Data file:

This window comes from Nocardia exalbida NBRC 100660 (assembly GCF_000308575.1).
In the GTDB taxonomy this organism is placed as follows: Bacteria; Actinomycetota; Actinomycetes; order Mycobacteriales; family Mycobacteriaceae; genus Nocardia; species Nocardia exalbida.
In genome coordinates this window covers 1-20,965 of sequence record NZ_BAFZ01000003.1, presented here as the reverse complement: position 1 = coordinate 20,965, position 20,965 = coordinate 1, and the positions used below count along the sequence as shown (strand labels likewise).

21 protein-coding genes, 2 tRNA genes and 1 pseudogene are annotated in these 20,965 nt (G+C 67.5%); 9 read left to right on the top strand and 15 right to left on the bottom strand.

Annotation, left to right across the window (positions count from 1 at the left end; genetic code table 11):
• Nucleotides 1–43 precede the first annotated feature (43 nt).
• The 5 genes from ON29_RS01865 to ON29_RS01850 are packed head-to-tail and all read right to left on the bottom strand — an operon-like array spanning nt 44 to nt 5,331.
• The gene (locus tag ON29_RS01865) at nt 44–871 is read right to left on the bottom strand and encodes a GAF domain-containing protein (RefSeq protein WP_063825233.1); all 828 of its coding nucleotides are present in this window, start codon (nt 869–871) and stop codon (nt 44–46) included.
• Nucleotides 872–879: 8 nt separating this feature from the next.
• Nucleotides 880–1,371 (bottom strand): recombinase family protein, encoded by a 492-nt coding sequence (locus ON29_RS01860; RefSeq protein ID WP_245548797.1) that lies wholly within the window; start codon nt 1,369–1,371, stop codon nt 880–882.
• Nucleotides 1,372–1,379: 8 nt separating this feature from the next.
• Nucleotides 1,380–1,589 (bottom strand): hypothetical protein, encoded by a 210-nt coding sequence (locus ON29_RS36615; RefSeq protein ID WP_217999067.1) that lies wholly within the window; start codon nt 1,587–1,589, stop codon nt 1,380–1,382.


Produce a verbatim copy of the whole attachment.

This window comes from Nocardia exalbida NBRC 100660 (assembly GCF_000308575.1).
In the GTDB taxonomy this organism is placed as follows: Bacteria; Actinomycetota; Actinomycetes; order Mycobacteriales; family Mycobacteriaceae; genus Nocardia; species Nocardia exalbida.
In genome coordinates this window covers 1-20,965 of sequence record NZ_BAFZ01000003.1, presented here as the reverse complement: position 1 = coordinate 20,965, position 20,965 = coordinate 1, and the positions used below count along the sequence as shown (strand labels likewise).

21 protein-coding genes, 2 tRNA genes and 1 pseudogene are annotated in these 20,965 nt (G+C 67.5%); 9 read left to right on the top strand and 15 right to left on the bottom strand.

Annotation, left to right across the window (positions count from 1 at the left end; genetic code table 11):
• Nucleotides 1–43 precede the first annotated feature (43 nt).
• The 5 genes from ON29_RS01865 to ON29_RS01850 are packed head-to-tail and all read right to left on the bottom strand — an operon-like array spanning nt 44 to nt 5,331.
• The gene (locus tag ON29_RS01865) at nt 44–871 is read right to left on the bottom strand and encodes a GAF domain-containing protein (RefSeq protein WP_063825233.1); all 828 of its coding nucleotides are present in this window, start codon (nt 869–871) and stop codon (nt 44–46) included.
• Nucleotides 872–879: 8 nt separating this feature from the next.
• Nucleotides 880–1,371 (bottom strand): recombinase family protein, encoded by a 492-nt coding sequence (locus ON29_RS01860; RefSeq protein ID WP_245548797.1) that lies wholly within the window; start codon nt 1,369–1,371, stop codon nt 880–882.
• Nucleotides 1,372–1,379: 8 nt separating this feature from the next.
• Nucleotides 1,380–1,589 (bottom strand): hypothetical protein, encoded by a 210-nt coding sequence (locus ON29_RS36615; RefSeq protein ID WP_217999067.1) that lies wholly within the window; start codon nt 1,587–1,589, stop codon nt 1,380–1,382.